2) The Bible is not an inspired book and is riddled with contradictions. None of the Bible, except possibly the book of James, was written by anyone who knew Jesus. There are fragments of Jesus’ teachings in the Gospels, but it is difficult to discern what he really said.

3) Paul was never a Pharisee and was not highly educated. His “conversion” was either a personal hallucinogenic experience or an outright fraud. His claims to be an apostle were attempts to further his own authority in the church.

4) Pauline theological “inventions” include a) the deity of Jesus; b) salvation by grace through faith; c) salvation through the blood of Jesus; d) the sinless nature of Jesus; e) the concept of original sin; and f) the Holy Spirit. None of these “new doctrines” were accepted by Jesus’ true followers.

5) The Gnostic Gospels are closer to the truth about Jesus than are the traditional four Gospels of the Bible.

Okt. 5, 2018, 8:58am

Another really interesting article I came across I can't access now on my laptop without subscribing. (I was able to read it on my phone yesterday). It was written by an American Evangelical Christian and scholar who talks about having grown up with essentially a Pauline Christianity, and then, having studied, migrated to a more Jesus-Christianity. And he talks about why, and how, as a professor at an evangelical college, he was encouraged to become more Pauline. This is also the article that discusses the political tilt to the discussion that makes Evangelical's more Pauline because that aspect of Christianity is more inline with American conservative views. If you're interested, you can try to access it here:

Bearbeitet: Okt. 5, 2018, 9:07am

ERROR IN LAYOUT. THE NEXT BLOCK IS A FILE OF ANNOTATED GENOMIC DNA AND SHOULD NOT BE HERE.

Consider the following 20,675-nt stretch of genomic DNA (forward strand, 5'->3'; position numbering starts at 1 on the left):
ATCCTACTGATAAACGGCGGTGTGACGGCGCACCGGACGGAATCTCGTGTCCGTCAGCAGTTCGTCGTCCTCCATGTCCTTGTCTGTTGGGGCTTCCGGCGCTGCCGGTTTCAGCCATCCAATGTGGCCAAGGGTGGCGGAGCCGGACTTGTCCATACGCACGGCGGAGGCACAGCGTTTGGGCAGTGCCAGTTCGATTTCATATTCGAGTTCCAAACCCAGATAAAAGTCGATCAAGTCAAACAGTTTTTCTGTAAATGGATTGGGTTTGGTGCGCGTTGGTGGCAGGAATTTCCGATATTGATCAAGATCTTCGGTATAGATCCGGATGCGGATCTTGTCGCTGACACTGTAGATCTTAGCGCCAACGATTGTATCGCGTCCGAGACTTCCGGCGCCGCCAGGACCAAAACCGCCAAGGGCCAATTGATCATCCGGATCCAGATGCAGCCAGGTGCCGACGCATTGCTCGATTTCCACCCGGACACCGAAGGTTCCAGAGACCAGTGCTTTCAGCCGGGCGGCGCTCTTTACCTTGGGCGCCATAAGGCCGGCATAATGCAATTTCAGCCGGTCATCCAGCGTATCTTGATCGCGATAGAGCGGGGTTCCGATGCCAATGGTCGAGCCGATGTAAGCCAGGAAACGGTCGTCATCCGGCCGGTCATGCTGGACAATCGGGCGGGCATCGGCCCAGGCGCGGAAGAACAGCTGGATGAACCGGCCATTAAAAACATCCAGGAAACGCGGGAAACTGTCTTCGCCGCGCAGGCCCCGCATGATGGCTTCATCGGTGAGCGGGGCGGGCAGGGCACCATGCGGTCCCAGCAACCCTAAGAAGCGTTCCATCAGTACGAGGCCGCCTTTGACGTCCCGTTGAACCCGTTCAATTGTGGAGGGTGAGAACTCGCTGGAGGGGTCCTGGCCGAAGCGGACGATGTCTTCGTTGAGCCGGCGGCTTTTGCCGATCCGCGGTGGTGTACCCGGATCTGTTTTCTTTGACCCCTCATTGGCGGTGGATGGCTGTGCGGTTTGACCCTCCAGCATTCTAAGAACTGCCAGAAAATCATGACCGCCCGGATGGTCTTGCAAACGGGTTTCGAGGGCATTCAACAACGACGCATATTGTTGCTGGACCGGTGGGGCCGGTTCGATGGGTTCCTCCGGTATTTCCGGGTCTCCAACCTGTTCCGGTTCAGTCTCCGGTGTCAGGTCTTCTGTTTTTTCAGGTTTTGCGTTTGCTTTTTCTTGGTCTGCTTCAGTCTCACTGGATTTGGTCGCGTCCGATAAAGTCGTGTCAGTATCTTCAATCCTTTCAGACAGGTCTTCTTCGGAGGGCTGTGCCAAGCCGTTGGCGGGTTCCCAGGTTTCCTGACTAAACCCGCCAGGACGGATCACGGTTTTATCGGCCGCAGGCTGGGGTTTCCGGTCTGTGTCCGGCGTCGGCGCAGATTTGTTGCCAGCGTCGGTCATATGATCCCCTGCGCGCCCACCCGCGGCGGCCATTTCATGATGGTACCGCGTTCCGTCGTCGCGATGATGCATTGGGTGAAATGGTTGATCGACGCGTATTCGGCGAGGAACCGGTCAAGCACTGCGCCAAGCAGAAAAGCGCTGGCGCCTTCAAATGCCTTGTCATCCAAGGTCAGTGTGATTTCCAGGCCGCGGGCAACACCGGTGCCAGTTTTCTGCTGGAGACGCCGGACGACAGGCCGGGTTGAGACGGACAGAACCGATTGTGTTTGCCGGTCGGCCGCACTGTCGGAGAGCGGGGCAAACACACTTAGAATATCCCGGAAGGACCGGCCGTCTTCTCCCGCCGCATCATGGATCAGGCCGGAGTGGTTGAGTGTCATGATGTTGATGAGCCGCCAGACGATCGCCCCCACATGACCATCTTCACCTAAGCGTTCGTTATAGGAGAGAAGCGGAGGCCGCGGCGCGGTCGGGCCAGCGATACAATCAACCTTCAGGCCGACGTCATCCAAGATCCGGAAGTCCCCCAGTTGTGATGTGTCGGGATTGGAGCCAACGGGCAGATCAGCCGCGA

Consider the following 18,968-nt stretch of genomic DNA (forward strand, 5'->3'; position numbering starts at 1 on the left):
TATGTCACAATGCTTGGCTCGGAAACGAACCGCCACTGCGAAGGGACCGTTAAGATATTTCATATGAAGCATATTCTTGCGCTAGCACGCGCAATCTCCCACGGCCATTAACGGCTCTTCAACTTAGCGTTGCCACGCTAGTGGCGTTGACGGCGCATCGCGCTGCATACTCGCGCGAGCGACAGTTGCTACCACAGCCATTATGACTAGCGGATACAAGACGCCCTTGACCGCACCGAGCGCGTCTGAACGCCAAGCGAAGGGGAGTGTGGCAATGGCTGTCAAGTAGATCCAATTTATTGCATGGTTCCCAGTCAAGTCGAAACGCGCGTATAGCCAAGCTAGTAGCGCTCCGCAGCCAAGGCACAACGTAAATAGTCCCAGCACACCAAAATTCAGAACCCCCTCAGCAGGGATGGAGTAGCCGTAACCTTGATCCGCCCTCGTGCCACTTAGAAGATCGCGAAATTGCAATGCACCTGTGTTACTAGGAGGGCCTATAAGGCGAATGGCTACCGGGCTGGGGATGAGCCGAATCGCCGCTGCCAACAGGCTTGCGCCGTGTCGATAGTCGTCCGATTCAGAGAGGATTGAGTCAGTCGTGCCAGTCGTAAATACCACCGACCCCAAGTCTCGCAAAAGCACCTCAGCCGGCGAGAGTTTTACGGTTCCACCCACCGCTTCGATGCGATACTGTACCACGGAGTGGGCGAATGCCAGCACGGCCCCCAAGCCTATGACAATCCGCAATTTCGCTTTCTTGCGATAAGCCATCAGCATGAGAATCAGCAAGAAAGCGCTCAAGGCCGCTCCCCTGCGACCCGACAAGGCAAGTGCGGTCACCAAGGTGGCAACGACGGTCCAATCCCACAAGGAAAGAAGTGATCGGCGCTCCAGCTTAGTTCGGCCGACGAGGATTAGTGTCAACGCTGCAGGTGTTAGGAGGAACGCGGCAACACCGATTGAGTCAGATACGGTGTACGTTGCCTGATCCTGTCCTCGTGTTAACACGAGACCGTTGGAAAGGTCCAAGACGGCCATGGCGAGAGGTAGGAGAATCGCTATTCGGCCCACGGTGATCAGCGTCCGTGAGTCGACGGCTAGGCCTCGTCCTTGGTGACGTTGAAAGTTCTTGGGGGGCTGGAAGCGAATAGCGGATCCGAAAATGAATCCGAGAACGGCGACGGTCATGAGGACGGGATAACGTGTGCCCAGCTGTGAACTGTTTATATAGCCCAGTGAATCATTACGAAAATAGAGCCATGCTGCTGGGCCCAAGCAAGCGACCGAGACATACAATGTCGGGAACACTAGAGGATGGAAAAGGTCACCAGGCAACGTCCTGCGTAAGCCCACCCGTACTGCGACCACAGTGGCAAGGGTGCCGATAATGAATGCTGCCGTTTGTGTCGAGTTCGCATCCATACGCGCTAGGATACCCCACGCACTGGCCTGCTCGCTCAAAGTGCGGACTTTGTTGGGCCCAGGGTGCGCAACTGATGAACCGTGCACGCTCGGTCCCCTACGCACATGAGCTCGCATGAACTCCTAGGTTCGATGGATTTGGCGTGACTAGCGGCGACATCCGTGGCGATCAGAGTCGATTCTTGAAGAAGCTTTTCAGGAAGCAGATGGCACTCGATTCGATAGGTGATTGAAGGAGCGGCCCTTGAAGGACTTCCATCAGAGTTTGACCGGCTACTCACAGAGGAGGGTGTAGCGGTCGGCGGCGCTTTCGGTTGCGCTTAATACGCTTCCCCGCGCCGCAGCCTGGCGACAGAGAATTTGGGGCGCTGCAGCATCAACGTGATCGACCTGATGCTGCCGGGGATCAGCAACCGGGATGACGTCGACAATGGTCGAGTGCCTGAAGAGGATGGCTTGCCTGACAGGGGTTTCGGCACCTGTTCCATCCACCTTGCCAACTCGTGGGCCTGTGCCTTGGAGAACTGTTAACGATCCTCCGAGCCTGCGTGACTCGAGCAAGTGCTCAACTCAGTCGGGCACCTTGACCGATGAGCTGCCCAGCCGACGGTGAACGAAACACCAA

The other commercial break of sorts I wanted to add in here is that I learned a lot from listening to The Triumph of Christianity by Bart D. Ehrman. And one thing I learned is that I read Acts all wrong. Also I learned how unreliable it is in so many ways, and how many important details I overlooked. For example, in Act 17 when Paul speaks to the Athenians in the Areopagus, it turns out this is a prominent site in Athens, a rock outcrop one can stand on, below the acropolis, that overlooks the heart of the city.

Okt. 6, 2018, 3:52am

So fascinating. When I watched Corpus Christi (wonderful documentary series about the origins of Christianity) several years ago, they didn't mention the content of the theological differences between the schools of James and Paul. They mostly focused on the institutional aspect, and how "Jésus prêcha le Royaume, et c'est l'église qui est venue" (Jesus preached the Kingdom, and instead the Church came). They repeated that quote several times but of course I forget who said this. A European theologian of the 20th century I think.

Bearbeitet: Okt. 6, 2018, 12:51pm

Florence - The documentary sounds fun. The change in that line is, subtly, Acts opening chapter, but different from the Pauline/Jesus divide.

That line means roughly the church evolved after Christ, for whatever reason (I can come up with lots of reasons, but they all seem a bit presumptuous. I'm a little partial to the oops-no-apocalypse-adjustment one.) In theory, the church still followed the trend of ideas Christ laid out and still looked forward to a future kingdom.

I'm not sure I can explain the Pauline/Jesus split. It goes something like this: The gospel points to a messiah, to ways of how the faithful should act and to a vague purpose, a second coming with judgement. Paul focuses on having faith in this Messiah, on how that faith is necessary for personal salvation. He prominently promotes faith over Jewish law. The consequence is that he moves the focus away from communal or personal ways of acting. Paul can kind of be summed up as faith for salvation, whereas that's only one part of the gospel. .... not sure this explanation would help anyone...

Bearbeitet: Okt. 8, 2018, 9:34am

Romans Chapter 1 (finally...)